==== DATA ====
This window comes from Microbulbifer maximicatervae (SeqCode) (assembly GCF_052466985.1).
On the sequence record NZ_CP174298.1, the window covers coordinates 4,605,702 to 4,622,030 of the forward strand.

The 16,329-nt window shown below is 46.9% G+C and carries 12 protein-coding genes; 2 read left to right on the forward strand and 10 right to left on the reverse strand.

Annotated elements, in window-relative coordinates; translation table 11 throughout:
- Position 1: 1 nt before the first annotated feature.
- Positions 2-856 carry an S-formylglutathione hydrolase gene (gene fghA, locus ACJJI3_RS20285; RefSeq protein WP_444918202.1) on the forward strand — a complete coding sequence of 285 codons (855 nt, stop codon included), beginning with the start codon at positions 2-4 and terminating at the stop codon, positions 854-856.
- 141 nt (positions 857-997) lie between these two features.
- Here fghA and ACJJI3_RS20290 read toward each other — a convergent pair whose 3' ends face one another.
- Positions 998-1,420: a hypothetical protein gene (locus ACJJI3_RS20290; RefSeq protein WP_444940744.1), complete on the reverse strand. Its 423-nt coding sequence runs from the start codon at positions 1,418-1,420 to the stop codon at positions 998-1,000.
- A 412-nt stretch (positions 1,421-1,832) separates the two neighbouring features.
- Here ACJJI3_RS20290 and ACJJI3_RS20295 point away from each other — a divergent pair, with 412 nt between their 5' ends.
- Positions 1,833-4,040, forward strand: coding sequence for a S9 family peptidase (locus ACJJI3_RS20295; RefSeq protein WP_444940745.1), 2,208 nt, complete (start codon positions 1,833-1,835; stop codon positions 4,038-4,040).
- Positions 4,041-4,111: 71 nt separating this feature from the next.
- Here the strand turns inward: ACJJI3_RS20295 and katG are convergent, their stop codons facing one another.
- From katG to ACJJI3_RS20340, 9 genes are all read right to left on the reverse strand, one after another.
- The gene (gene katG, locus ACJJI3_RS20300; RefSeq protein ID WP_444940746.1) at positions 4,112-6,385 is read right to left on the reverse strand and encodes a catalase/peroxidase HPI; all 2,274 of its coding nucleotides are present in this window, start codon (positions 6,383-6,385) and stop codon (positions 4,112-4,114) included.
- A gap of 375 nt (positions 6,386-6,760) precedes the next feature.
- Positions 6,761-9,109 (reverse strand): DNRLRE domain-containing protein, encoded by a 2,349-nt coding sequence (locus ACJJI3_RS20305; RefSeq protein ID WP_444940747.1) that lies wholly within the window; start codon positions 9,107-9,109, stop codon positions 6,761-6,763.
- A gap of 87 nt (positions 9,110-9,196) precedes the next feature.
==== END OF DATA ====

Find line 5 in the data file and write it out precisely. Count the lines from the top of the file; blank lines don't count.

- Position 1: 1 nt before the first annotated feature.